Never has it been more critical to create an open and constructive organisational culture, where employees feel the ability to raise issues freely without fear of recrimination, and to have those issues listened to and appropriately addressed.
Historically, employees in regions such as Europe have often been reluctant to ‘blow the whistle’. However, new research from our latest NAVEX Global annual EMEA & APAC Ethics & Compliance Whistleblowing Hotline & Incident Management Benchmark Report reveals that whistleblowing and reporting rates across organisations in EMEA and APAC doubled from 2015 to 2016.
Download Report: EMEA Whistleblowing Hotline & Incident Management Benchmark Report
If this trend follows U.S. historical reporting data, we would expect to see reporting volumes for EMEA & APAC organisations continue to increase over the next decade.
Drawing on the reports from hotlines in EMEA & APAC, the median reporting rate rose from 0.2 reports per 100 employees in 2015 to 0.4 reports per 100 employees in 2016. This is a clear indication of the effect that European whistleblowing regulation and anti-retaliation protections are having on employee willingness to “speak out”.
If this trend follows U.S. historical reporting data, we would expect to see reporting volumes for EMEA & APAC organisations continue to increase over the next decade. And, with this “new normal” in reporting volume, we encourage organizations to use the data we’ve provided in the report to help make the business case with their boards and executive leadership teams for adding resources and tools.
Despite this increase in reporting, it is important to note that these regions still fall behind overall global figures as reported in our global hotline benchmark report. This suggests that organisations need to boost employee knowledge of the availability of reporting channels and to continuously work with employees to drive awareness of relevant reporting programmes.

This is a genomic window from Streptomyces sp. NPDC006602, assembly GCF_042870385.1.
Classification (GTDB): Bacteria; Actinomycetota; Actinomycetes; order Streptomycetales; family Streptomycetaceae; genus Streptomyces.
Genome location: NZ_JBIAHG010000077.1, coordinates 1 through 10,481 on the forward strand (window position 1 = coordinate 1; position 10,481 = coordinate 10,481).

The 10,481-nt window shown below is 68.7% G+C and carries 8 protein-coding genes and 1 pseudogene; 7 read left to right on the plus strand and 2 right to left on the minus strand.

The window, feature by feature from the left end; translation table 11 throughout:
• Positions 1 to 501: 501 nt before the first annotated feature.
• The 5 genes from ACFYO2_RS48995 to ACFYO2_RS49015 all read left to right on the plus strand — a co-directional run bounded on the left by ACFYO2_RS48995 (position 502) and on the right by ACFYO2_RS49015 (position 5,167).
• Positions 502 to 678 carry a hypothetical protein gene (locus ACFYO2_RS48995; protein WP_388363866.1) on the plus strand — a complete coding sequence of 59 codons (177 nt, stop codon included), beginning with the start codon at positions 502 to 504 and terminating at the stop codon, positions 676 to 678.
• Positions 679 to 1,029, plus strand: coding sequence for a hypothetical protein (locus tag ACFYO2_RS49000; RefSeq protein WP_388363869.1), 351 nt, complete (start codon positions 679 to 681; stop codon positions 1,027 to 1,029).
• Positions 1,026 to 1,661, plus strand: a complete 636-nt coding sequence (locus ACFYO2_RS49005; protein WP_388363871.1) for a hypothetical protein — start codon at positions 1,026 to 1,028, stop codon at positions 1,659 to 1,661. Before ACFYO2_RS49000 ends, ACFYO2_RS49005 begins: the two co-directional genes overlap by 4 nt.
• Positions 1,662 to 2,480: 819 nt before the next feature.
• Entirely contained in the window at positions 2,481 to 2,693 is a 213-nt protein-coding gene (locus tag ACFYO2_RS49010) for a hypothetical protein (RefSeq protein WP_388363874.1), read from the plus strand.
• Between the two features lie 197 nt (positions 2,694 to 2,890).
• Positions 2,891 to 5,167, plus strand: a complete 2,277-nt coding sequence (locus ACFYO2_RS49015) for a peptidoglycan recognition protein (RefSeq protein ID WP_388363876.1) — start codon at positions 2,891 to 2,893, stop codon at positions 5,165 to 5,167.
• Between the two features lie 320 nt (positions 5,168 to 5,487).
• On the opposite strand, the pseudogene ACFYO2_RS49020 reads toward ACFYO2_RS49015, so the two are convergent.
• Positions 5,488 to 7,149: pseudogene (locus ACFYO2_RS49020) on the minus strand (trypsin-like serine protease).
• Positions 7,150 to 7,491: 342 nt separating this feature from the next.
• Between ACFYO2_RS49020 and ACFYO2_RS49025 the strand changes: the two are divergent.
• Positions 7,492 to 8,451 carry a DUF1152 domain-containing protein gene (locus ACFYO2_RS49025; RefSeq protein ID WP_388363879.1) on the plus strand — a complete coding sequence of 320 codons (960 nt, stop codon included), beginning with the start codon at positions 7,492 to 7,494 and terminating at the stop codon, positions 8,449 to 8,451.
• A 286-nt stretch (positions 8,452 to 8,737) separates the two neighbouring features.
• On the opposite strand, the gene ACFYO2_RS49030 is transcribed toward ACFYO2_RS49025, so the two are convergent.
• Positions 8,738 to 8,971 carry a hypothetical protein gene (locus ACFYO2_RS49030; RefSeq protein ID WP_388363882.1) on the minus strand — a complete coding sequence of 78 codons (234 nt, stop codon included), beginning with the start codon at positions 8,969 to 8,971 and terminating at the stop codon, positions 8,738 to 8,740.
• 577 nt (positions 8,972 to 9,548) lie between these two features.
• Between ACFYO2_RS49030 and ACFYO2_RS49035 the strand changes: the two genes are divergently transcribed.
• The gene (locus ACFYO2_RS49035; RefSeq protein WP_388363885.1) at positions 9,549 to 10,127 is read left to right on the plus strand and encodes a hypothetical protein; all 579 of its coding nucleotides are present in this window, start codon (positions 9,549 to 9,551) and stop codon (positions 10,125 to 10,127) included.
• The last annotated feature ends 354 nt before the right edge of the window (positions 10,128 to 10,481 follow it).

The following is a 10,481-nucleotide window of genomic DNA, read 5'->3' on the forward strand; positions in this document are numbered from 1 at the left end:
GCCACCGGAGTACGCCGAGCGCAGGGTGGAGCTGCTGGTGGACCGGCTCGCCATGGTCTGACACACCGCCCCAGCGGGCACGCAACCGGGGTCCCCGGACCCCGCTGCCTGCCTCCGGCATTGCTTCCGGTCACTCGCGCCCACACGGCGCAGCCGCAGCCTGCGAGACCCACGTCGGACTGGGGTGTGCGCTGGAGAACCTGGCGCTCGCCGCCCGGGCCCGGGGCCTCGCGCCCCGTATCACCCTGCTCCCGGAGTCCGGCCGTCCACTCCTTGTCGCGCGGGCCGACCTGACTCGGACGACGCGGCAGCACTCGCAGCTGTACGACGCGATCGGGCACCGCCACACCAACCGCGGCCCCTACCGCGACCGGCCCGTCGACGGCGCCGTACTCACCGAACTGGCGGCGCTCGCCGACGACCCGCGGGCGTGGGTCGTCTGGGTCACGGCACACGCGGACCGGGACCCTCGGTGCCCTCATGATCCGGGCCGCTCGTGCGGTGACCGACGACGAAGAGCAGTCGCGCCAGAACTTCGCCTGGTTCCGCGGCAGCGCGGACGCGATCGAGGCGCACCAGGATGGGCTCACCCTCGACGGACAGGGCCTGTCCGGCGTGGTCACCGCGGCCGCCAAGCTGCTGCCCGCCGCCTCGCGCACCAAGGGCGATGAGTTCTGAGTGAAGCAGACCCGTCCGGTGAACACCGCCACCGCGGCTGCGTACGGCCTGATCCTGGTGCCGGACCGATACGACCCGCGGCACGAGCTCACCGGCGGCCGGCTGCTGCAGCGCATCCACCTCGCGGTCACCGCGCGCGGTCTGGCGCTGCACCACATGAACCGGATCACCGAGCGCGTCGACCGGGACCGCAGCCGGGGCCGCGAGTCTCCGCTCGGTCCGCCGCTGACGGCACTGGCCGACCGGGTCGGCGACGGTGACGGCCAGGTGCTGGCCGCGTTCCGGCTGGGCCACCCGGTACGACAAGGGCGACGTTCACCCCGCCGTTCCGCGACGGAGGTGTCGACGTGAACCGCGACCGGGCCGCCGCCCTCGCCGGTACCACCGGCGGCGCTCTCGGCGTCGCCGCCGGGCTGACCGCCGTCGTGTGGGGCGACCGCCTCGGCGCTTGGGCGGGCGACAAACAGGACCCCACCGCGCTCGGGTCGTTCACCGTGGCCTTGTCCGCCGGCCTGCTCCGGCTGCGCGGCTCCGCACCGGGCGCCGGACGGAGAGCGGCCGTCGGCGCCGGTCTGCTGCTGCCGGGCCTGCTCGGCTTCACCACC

Read More: Whistleblower Hotlines: Still a Vital Tool
Another area of concern and recommended focus for all organizations is case closure times, which the report shows have been increasing steadily.
This is a finding that should raise warning signs amongst organisations. The median figure for the time it takes from receiving a case, to marking it as closed, climbed from 37 days in 2014 to 46 days in 2016. Looking at the rise in case closure times, company leadership teams need to address their strategies for responding to workplace issues and ensure that there are appropriate resources in place to respond to concerns in a more timely way.
Companies need to ensure employees know how to report, what issues to report on and why reporting is important. Leadership teams need to understand and accept that internal reporting is valuable to the organization and adopt a mindset that reporters should be treated with respect. This includes ensuring that employees understand that they can report without fear of retaliation. Set out clearly in policies, communication materials, and actions that the organisation will not tolerate retaliation in any form against anyone who reports issues or participates in an internal investigation.